The Massachusetts Bay Transportation Authority (MBTA) has launched its Bus Priority Vision and Toolkit. Through partnerships with communities and municipalities, the Bus Priority Vision and Toolkit will allow the MBTA to make bus transit faster and more efficient through the creation of dedicated bus lanes, the implementation of transit signal priority and the use of queue jumps.
The Bus Priority Vision and Toolkit are two new complementary resources that are designed to support the expansion of bus priority investments throughout the region over the next five to seven years. They provide guidance to municipal, state and transit staff on planning and implementing bus priority treatments to encourage more regional transit use.
“Our long-term vision for regional bus priority investments is now available for the first time ever. We are showing how joint investments in street improvements with our municipal and state partners can create the changes we need to better serve our bus riders,” said MBTA General Manager and CEO Phillip Eng. “As part of this, ensuring robust public engagement is integral to the decision to rebuild and grow bus service for the Commonwealth. As congestion has increased across the region, it’s clear investments in projects like bus lanes will keep people moving reliably and these initiatives reaffirm the MBTA’s commitment to making the bus better for more people. This vision, along with the Network Redesign, is our plan to rebuild and grow bus service.”
The plan consists of a regional network of 26 bus corridors with high ridership and frequency that will have significant benefits from bus priority treatments such as bus-only lanes, transit signal priority and improved bus stops. MBTA says implementing the measures will improve bus service reliability and reduce travel delays. The improvements will benefit around 220,000 daily bus riders, which accounts for 80 percent of bus riders. The plan is aligned with the MBTA's Bus Network Redesign, which was approved by the MBTA Board of Directors in late 2022. The redesign will update the bus network to better serve the region’s mobility needs and address changing travel patterns, traffic congestion, changing demographics and access to housing and jobs.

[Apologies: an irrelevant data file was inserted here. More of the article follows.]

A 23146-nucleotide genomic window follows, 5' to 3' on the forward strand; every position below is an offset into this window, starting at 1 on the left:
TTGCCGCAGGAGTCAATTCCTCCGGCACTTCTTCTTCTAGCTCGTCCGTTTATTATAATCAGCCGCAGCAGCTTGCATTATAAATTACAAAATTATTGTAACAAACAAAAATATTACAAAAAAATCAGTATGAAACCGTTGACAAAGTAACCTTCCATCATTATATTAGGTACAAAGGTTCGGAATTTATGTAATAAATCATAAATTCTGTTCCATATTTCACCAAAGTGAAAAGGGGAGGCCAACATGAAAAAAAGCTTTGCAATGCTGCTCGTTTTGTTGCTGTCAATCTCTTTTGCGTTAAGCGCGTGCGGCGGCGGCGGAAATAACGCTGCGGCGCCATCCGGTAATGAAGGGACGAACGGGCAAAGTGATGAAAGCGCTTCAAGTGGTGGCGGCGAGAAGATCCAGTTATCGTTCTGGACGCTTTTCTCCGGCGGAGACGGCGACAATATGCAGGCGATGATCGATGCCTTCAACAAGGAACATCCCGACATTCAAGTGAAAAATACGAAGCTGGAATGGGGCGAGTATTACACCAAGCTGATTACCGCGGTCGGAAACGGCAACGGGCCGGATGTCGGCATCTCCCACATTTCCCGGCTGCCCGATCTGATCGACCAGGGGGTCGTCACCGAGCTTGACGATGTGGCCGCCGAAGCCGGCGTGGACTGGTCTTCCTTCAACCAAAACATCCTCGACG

The toolkit is designed to provide a consistent approach to planning and implementing bus priority treatments that cater to local community needs within the MBTA region. It draws from best practices at local and national levels, summarizes past project experiences and outlines the benefits, tradeoffs and considerations of effectively using limited road space. These improvements lead to a better rider experience, increased ridership, reduced vehicles on the road and lower transportation-related emissions.
“Bus prioritization improves the rider experience. We have worked closely with the MBTA to ensure that bus riders are able to move more quickly on high-delay corridors like Washington Street in Roslindale or Summer Street in the Seaport,” said Boston Chief of Streets Jascha Franklin-Hodge. “We look forward to continuing our partnership with the MBTA to create a regional transit system that is reliable, equitable and accessible to everyone who lives, works and visits Boston.”
“We have long advocated for the MBTA and municipalities to prioritize bus riders and are thrilled to celebrate the release of the Bus Priority Vision and Toolkit,” said Executive Director of LivableStreets Stacy Thompson. “Only five years ago, there were fewer than five miles of bus lanes on local streets. Thanks to the MBTA’s dedication to improving its bus system, the leadership of cities and towns, and the support of advocates, that bus priority network has grown ten-fold. Together, the Bus Priority Vision and the Toolkit are testaments to how far we’ve come as a region while also providing us with a roadmap for how to ensure the MBTA provides riders with the best bus service in the country.”
Since 2018, approximately 50 miles of bus lanes have been constructed. The Bus Priority Vision identifies an additional 60 miles of roadway for targeted transit improvements. Bus priority measures have been implemented or are currently being planned in coordination with the MBTA and municipal and state partners across 14 municipalities, including Arlington, Boston, Brookline, Cambridge, Chelsea, East Boston, Everett, Lynn, Revere and Somerville.
The Barr Foundation provided funding to develop the MBTA’s Bus Priority Vision and Toolkit, which is integral to the MBTA's Better Bus Project. The Better Bus Project's goal is to enhance, expand and electrify bus services. This includes the Fleet and Facility Modernization program, the Bus Network Redesign and other related initiatives.